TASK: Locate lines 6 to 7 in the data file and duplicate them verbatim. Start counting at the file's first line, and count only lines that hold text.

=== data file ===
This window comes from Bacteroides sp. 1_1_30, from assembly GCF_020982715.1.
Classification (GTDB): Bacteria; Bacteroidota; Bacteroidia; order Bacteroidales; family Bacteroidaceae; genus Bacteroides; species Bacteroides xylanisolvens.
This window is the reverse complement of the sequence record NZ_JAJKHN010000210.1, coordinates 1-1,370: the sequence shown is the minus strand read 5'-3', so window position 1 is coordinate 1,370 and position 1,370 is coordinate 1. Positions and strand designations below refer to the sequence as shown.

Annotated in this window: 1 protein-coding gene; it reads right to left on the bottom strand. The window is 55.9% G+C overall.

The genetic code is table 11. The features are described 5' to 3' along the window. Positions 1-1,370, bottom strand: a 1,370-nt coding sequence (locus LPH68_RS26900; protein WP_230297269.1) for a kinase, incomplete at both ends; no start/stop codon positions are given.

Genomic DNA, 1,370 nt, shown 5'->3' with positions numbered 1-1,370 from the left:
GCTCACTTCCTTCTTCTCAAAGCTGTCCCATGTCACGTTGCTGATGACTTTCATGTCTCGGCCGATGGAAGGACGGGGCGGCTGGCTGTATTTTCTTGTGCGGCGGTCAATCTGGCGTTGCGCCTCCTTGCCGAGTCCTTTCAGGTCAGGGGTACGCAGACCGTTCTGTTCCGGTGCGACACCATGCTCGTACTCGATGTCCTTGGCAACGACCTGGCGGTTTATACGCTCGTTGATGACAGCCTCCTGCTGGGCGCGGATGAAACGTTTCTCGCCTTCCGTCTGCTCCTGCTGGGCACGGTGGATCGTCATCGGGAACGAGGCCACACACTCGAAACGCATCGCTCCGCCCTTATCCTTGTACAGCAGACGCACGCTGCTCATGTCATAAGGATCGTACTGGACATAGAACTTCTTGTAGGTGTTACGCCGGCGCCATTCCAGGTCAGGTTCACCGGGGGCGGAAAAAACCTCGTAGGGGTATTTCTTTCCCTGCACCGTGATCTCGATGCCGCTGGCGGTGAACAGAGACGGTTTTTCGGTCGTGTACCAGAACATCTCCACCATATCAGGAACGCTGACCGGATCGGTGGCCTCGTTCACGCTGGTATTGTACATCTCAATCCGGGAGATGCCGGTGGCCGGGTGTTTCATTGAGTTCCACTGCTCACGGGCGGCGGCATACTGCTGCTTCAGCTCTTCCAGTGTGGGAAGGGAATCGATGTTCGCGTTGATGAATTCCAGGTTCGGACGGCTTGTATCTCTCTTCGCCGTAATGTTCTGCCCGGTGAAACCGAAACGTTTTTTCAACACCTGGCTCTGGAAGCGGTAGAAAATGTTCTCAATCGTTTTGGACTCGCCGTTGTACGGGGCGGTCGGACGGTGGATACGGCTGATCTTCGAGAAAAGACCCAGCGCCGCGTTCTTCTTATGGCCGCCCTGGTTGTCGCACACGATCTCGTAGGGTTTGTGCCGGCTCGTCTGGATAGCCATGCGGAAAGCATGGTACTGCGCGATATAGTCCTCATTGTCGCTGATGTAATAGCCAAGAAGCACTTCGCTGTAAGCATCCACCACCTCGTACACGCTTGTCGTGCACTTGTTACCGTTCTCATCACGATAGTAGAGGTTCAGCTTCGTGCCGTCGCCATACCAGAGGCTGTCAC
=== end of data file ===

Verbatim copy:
Genomic DNA, 1,370 nt, shown 5'->3' with positions numbered 1-1,370 from the left:
GCTCACTTCCTTCTTCTCAAAGCTGTCCCATGTCACGTTGCTGATGACTTTCATGTCTCGGCCGATGGAAGGACGGGGCGGCTGGCTGTATTTTCTTGTGCGGCGGTCAATCTGGCGTTGCGCCTCCTTGCCGAGTCCTTTCAGGTCAGGGGTACGCAGACCGTTCTGTTCCGGTGCGACACCATGCTCGTACTCGATGTCCTTGGCAACGACCTGGCGGTTTATACGCTCGTTGATGACAGCCTCCTGCTGGGCGCGGATGAAACGTTTCTCGCCTTCCGTCTGCTCCTGCTGGGCACGGTGGATCGTCATCGGGAACGAGGCCACACACTCGAAACGCATCGCTCCGCCCTTATCCTTGTACAGCAGACGCACGCTGCTCATGTCATAAGGATCGTACTGGACATAGAACTTCTTGTAGGTGTTACGCCGGCGCCATTCCAGGTCAGGTTCACCGGGGGCGGAAAAAACCTCGTAGGGGTATTTCTTTCCCTGCACCGTGATCTCGATGCCGCTGGCGGTGAACAGAGACGGTTTTTCGGTCGTGTACCAGAACATCTCCACCATATCAGGAACGCTGACCGGATCGGTGGCCTCGTTCACGCTGGTATTGTACATCTCAATCCGGGAGATGCCGGTGGCCGGGTGTTTCATTGAGTTCCACTGCTCACGGGCGGCGGCATACTGCTGCTTCAGCTCTTCCAGTGTGGGAAGGGAATCGATGTTCGCGTTGATGAATTCCAGGTTCGGACGGCTTGTATCTCTCTTCGCCGTAATGTTCTGCCCGGTGAAACCGAAACGTTTTTTCAACACCTGGCTCTGGAAGCGGTAGAAAATGTTCTCAATCGTTTTGGACTCGCCGTTGTACGGGGCGGTCGGACGGTGGATACGGCTGATCTTCGAGAAAAGACCCAGCGCCGCGTTCTTCTTATGGCCGCCCTGGTTGTCGCACACGATCTCGTAGGGTTTGTGCCGGCTCGTCTGGATAGCCATGCGGAAAGCATGGTACTGCGCGATATAGTCCTCATTGTCGCTGATGTAATAGCCAAGAAGCACTTCGCTGTAAGCATCCACCACCTCGTACACGCTTGTCGTGCACTTGTTACCGTTCTCATCACGATAGTAGAGGTTCAGCTTCGTGCCGTCGCCATACCAGAGGCTGTCAC